If there's one thing I am not, it's a numbers guy. But you don't have to be Nate Silver to look at the data and see why things ended like they did on election night. So let's take a quick look at the Race for the U.S. Senate and for Pennsylvania Attorney General. Full statewide results and a county-by-county breakdown can be found here
Photo by Ryan Deto
Six years ago, former congressman and retired Navy Admiral Joe Sestak came within a heartbeat of beating Pat Toomey. He was champing at the bit for another shot, and if you looked at the poll numbers just two weeks ago, it looked like he was clearly going to get it. He led McGinty by 10 points or more. That scenario should seem familiar to Sestak
— except from the other side of things. In 2010, incumbent Arlen Specter was leading Sestak by 20 points or more before Sestak rallied with a brilliant ad campaign and brought Specter down.
But this was different. Sestak, an uber-liberal, was playing well with the party's liberal base despite his run-ins with the Democratic Party. The party asked everyone and his brother to run for the seat before McGinty agreed. And she didn't just get the party's support in spirit. It dumped millions of dollars into advertising in the campaign's final week, and money carried the day. CNN's Manu Raju
wrote an excellent piece
this morning on how the party overlords managed to get their way in Pennsylvania. So money made a difference, but based on the numbers, I don't think it was the only factor.
McGinty and Sestak are both from the Philadelphia area and they dueled out east for those votes. That made Western Pennsylvania the real battleground: Enter the Fetterman Factor. Braddock Mayor John Fetterman may have finished a distant third, but the final results tell only part of the story. McGinty certainly had a lot of support out this way by virtue of being the party's choice. But Sestak has never been without his supporters. The difference this year is that Sestak and Fetterman are very similar candidates. They are very liberal candidates and care deeply about a lot of the same issues. Both favored a ban on fracking, for example.
But while Fetterman may not be known statewide, he's a bit of a political celebrity in Southwest Pa. Fetterman overwhelmingly won Allegheny county with 45 percent of the vote. Sestak came in third with 19 percent. Elsewhere across the region, Fetterman soundly beat Sestak, coming in second in places like Beaver, Butler, Westmoreland, Armstrong and Fayette counties. In fact, Sestak's numbers were sadly pedestrian in these areas. And while you never know how someone might have voted if their favored candidate wasn't in the race, I think it's fair to say that Sestak would have benefited greatly from a Fetterman-less primary. Fetterman's problem a steep drop-off as you moved farther east. By the time he hit Bedford County, his numbers were in the basement, and got steadily worse from there. Still, this race did give him more statewide notoriety, even as it showed how popular he is regionally.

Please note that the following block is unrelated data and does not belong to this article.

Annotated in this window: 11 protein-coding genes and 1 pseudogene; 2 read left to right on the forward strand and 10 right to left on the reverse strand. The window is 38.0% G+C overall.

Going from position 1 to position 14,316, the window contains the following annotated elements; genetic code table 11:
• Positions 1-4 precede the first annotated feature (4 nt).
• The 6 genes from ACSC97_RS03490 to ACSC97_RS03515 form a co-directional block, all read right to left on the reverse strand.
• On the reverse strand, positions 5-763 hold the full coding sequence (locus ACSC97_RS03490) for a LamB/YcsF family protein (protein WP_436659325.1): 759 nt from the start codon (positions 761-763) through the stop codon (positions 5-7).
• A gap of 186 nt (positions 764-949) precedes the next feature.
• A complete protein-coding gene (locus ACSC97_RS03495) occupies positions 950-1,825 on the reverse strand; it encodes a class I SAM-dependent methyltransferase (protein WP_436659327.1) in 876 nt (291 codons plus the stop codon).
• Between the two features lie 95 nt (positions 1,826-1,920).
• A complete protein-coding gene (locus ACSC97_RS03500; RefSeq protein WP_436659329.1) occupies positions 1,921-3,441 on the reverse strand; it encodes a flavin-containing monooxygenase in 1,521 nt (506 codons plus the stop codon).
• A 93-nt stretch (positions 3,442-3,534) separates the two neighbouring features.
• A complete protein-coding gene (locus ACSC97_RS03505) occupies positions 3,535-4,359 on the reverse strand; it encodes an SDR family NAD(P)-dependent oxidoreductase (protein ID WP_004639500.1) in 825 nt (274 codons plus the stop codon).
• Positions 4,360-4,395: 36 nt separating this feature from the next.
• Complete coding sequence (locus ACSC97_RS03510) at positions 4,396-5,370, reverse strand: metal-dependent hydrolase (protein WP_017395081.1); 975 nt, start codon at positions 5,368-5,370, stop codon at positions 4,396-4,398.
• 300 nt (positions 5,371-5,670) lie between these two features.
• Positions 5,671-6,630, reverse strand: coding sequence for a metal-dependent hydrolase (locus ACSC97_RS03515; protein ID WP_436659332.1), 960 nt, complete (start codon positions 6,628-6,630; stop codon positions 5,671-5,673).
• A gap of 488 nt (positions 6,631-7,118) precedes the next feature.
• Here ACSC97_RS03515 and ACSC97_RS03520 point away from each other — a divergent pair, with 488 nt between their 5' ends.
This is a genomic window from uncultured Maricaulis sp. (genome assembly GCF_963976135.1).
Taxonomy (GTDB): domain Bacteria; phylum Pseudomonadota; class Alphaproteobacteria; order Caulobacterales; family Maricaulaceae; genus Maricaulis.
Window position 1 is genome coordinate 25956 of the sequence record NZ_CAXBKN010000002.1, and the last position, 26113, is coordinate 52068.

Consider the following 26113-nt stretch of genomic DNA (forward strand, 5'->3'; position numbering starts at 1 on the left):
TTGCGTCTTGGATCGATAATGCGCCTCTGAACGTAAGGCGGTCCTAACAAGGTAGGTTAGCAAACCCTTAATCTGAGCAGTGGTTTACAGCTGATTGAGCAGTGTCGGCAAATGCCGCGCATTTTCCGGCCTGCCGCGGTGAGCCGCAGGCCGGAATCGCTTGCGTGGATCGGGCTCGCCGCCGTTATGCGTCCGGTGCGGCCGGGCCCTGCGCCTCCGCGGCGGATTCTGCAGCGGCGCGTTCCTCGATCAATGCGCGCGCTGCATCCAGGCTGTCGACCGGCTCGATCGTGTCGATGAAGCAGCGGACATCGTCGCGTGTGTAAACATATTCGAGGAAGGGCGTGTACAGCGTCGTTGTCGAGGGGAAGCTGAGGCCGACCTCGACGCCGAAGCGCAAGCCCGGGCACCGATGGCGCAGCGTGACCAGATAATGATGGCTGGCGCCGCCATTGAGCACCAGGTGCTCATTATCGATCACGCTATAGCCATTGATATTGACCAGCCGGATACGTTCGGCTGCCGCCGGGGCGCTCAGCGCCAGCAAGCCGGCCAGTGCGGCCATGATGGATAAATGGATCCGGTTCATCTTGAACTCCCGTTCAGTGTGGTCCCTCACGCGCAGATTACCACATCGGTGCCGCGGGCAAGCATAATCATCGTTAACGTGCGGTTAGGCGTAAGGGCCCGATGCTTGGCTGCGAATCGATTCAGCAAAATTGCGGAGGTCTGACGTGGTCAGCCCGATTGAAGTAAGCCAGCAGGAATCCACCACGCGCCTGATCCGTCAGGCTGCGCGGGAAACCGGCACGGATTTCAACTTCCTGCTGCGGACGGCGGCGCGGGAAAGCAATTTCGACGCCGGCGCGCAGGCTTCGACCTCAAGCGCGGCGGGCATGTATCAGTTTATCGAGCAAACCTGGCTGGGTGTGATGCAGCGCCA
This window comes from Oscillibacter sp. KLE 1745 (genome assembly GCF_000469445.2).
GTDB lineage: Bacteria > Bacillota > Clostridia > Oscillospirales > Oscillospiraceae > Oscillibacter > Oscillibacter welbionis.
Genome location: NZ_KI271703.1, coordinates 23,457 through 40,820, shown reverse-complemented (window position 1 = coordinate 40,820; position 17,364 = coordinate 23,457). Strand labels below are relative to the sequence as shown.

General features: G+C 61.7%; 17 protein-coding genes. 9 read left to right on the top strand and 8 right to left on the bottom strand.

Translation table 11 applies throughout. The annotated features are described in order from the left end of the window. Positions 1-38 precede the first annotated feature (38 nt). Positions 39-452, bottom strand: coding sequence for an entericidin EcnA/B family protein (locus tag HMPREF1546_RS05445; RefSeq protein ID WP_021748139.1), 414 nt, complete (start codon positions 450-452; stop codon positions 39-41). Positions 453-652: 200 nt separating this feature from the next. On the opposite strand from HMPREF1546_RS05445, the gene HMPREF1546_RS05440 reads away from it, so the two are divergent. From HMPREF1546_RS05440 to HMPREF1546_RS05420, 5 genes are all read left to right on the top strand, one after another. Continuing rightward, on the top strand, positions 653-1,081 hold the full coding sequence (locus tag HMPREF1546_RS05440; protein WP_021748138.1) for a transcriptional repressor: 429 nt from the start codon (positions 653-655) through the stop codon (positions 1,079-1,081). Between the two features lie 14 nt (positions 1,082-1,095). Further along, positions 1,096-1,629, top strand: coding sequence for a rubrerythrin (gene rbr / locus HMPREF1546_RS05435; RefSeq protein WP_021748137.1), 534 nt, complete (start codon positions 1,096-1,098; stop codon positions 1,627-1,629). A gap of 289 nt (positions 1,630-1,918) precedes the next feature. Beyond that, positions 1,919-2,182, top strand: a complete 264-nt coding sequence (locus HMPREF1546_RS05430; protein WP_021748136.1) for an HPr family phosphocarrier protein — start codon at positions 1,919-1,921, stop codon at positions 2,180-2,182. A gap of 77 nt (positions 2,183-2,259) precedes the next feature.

Patty Kusick, a 73-year-old Mount Washington voter, says she supported Fetterman and won't be surprised if she gets the chance to do it again.
“He is so intelligent and his view is so far-reaching that it is maybe out of the grasp of regular voters," Kusick says. "I think he is challenging the dynamics [of the party], and hopefully his tenets will become the tenets of the Democrats in years to come.”
"We came up short, but we created a movement," Fetterman told reporters. Well, we do vote for county executive again in four years!
Pennsylvania Attorney General
Photo by Aaron Warnick
This was another case of simple geography (well, and campaign chicanery if you believe the rumors, but more on that in a second).
Montgomery County Commissioner Josh Shapiro defeated Allegheny County District Attorney Stephen Zappala and Northampton District Attorney John Morganelli. Both Morganelli and Zappala ran on the idea that the state needs a prosecutor, not a politician. Shapiro is an attorney was never a prosecutor. In the end, Shapiro came out on top, with 47 percent to Zappala's 36 percent. Morganelli got 16 percent.
Based on Zappala's numbers in Western Pennsylvania, it looked like this thing was going to be a bloodbath. He won Allegheny County with 73 percent of the vote. In fact he took more than 70 percent of the vote in counties across the region, including Beaver, Westmoreland, Washington and Butler. But the numbers started to drop as you left the region. Shapiro won several northwestern counties, and as the race swept east, both he and Morganelli picked up steam. In several central and eastern counties, Zappala not only lost to Shapiro, he lost to Morganelli as well.
Throughout this race, there was a lot of speculation that Morganelli might have just been running to siphon the "prosecutor-not-a-politican vote" from Zappala. Of course, no one will ever know for sure but whether intentional or accidental, it worked like a charm.
Ryan Deto, Ashley Murray and Rebecca Nuttall contributed to this report.